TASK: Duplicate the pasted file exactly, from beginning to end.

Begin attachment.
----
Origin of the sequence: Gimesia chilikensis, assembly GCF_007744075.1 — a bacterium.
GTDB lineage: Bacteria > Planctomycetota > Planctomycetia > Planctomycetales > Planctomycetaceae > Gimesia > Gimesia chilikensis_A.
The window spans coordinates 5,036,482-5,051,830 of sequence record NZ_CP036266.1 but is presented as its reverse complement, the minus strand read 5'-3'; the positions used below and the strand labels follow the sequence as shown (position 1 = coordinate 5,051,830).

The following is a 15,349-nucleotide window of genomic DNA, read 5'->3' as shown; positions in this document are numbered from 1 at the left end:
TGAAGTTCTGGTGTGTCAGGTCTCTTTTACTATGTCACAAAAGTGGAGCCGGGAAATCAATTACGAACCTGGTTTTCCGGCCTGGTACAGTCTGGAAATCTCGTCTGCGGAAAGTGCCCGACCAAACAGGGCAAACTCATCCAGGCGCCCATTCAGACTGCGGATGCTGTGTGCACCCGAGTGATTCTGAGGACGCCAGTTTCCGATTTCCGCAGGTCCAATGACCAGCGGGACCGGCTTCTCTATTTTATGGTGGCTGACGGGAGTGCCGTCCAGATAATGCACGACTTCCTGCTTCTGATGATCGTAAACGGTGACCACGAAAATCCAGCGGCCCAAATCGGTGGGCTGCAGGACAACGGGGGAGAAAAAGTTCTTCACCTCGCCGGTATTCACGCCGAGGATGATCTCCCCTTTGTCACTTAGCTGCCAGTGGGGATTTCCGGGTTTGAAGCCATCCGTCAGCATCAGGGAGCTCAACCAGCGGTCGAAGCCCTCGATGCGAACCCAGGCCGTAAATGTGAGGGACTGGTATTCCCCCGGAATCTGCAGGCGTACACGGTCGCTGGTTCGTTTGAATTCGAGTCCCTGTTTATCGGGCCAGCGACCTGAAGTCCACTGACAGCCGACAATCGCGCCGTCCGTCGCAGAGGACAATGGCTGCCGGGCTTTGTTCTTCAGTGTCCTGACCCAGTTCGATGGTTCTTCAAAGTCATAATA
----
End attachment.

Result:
Origin of the sequence: Gimesia chilikensis, assembly GCF_007744075.1 — a bacterium.
GTDB lineage: Bacteria > Planctomycetota > Planctomycetia > Planctomycetales > Planctomycetaceae > Gimesia > Gimesia chilikensis_A.
The window spans coordinates 5,036,482-5,051,830 of sequence record NZ_CP036266.1 but is presented as its reverse complement, the minus strand read 5'-3'; the positions used below and the strand labels follow the sequence as shown (position 1 = coordinate 5,051,830).

The following is a 15,349-nucleotide window of genomic DNA, read 5'->3' as shown; positions in this document are numbered from 1 at the left end:
TGAAGTTCTGGTGTGTCAGGTCTCTTTTACTATGTCACAAAAGTGGAGCCGGGAAATCAATTACGAACCTGGTTTTCCGGCCTGGTACAGTCTGGAAATCTCGTCTGCGGAAAGTGCCCGACCAAACAGGGCAAACTCATCCAGGCGCCCATTCAGACTGCGGATGCTGTGTGCACCCGAGTGATTCTGAGGACGCCAGTTTCCGATTTCCGCAGGTCCAATGACCAGCGGGACCGGCTTCTCTATTTTATGGTGGCTGACGGGAGTGCCGTCCAGATAATGCACGACTTCCTGCTTCTGATGATCGTAAACGGTGACCACGAAAATCCAGCGGCCCAAATCGGTGGGCTGCAGGACAACGGGGGAGAAAAAGTTCTTCACCTCGCCGGTATTCACGCCGAGGATGATCTCCCCTTTGTCACTTAGCTGCCAGTGGGGATTTCCGGGTTTGAAGCCATCCGTCAGCATCAGGGAGCTCAACCAGCGGTCGAAGCCCTCGATGCGAACCCAGGCCGTAAATGTGAGGGACTGGTATTCCCCCGGAATCTGCAGGCGTACACGGTCGCTGGTTCGTTTGAATTCGAGTCCCTGTTTATCGGGCCAGCGACCTGAAGTCCACTGACAGCCGACAATCGCGCCGTCCGTCGCAGAGGACAATGGCTGCCGGGCTTTGTTCTTCAGTGTCCTGACCCAGTTCGATGGTTCTTCAAAGTCATAATA